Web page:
My daughter is six and she started first grade back in August. To me, she seems so little sometimes, like she’s barely out of her toddler years. She still fits into some of her old smocks which we now pair with tights and call shirts. She is even happy to watch Sesame Street once in a while.
My girl is so excited about school that she bounds out of bed and begins to sing every single morning. I, who am notoriously not a morning person, have to keep myself from telling her to stop. She is enthusiastic about learning. I catch her muttering newly learned words under her breath. She adores her teacher and is eager to please.
And my little girl is being bullied.
I hesitated for a long time to call it that. I mean, bullying does not start in first grade, right? At that age, they are still all hearts and rainbows. Right?
No, not right.
We are living in a whole new world where it can, and does, start that early. I found–and still find–myself ill-prepared to handle it. But at least I am no longer in denial that such a thing can exist in first grade, among sweet, beautiful little girls who look like colorful butterflies flitting about the playground.
The bullying directed at my girl is oddly sophisticated. It is, I’ve observed, reserved strictly for when the child knows adults are not watching. It is a growl with an angry face, and hands waving within inches of my child’s eyes, telling her: “You have to” do whatever the bully is demanding at that moment. It is telling my daughter: “You cannot play” and “You cannot sit with us.” It is threatening to tell the teacher “something bad” if my child complains about the bully’s behavior to an adult. At one point, it was creating a “club” from which my daughter and another little girl were specifically excluded, though the teachers put a quick end to the clubs after several parents complained.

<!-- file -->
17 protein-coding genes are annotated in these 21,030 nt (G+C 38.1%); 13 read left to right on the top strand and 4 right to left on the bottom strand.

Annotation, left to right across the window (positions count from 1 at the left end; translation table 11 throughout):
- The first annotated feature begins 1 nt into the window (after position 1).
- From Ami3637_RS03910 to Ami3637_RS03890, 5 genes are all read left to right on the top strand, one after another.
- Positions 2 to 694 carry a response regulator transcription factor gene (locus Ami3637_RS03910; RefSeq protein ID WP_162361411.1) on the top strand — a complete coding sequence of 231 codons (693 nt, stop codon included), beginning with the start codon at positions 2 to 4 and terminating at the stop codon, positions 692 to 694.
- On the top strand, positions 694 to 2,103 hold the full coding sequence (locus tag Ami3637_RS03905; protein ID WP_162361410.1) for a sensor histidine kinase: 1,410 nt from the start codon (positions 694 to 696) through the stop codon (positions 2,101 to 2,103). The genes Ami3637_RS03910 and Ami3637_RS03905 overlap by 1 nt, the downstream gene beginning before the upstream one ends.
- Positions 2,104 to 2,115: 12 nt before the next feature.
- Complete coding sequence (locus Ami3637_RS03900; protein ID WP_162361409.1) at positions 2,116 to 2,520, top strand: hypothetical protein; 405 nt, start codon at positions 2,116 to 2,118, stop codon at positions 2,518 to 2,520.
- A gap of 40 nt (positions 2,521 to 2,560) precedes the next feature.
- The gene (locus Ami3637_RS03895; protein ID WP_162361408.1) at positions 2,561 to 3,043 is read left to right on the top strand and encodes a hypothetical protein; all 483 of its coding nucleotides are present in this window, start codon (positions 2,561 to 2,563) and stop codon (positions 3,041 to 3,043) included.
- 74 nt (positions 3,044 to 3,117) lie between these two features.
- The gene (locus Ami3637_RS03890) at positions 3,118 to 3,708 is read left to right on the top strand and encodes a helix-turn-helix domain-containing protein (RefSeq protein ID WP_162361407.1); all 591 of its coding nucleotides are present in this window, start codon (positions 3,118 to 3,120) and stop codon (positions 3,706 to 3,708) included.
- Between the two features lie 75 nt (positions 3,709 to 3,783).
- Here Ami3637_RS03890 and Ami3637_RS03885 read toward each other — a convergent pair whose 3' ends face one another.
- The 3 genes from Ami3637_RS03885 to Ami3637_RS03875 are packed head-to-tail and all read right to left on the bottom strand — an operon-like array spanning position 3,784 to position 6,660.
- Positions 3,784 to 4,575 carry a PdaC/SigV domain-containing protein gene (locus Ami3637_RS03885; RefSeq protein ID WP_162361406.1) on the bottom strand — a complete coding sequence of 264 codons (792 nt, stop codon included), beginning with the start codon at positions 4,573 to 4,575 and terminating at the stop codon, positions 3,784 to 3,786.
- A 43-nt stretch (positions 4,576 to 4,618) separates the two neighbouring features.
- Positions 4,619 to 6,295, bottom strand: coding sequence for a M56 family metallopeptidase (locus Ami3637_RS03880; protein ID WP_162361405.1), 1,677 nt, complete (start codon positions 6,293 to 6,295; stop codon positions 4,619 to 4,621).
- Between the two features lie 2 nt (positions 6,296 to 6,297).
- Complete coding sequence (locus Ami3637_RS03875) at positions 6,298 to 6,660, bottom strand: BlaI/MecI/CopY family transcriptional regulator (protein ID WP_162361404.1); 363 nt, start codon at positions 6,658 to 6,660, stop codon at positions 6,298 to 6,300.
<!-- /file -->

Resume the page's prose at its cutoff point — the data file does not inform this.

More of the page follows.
I can tell that it is tough for my girl to process what’s happening. She protests: “But she’s nice to me in the classroom. When she needs my help!” as if the two behaviors could not possibly coexist. And at other times, my daughter says: “When she’s happy, she’s nice. When she’s sad, she’s really really mean.”
I can tell that my girl is developmentally out of her depth. I know this because when I’ve dropped by to surreptitiously watch the goings-on at the playground, I see this little girl spotting me and changing her behavior dramatically for my benefit. She showers me with smiles, even waves sometimes, suddenly angelic. I have even seen her go over to my daughter, who just a moment ago was exiled, and begin a happy, animated conversation, as if they are the best of friends. Which they were at one point and still are, I suppose, when the little girl wishes it.
After a big incident last week that left my child in tears and demanding to go home, the teachers have made the issue a priority. We are supporting our daughter at home by doing role play, and reading a book and watching a DVD we got at the library. We know and love the child’s mother and get the sense that she is no less devastated than us by the bullying behavior. We are all doing what we know to do and hoping for the best.
And, we happened to spot this article in the New York Times about how and why mean-girl bullying has trickled down to grade school: http://nyti.ms/9xkVx3.
The one paragraph in this piece that made my stomach hurt was this:
“The girls who are the victims tend to be raised by parents who encourage them to be more age appropriate,” … “The mean girls are 8 but want to be 14, and their parents play along. They all want to be top dog.” And so the nastiness begins.
After reading this, I seriously considered home-schooling for about an hour. Let’s just say that for us, it’s not an option.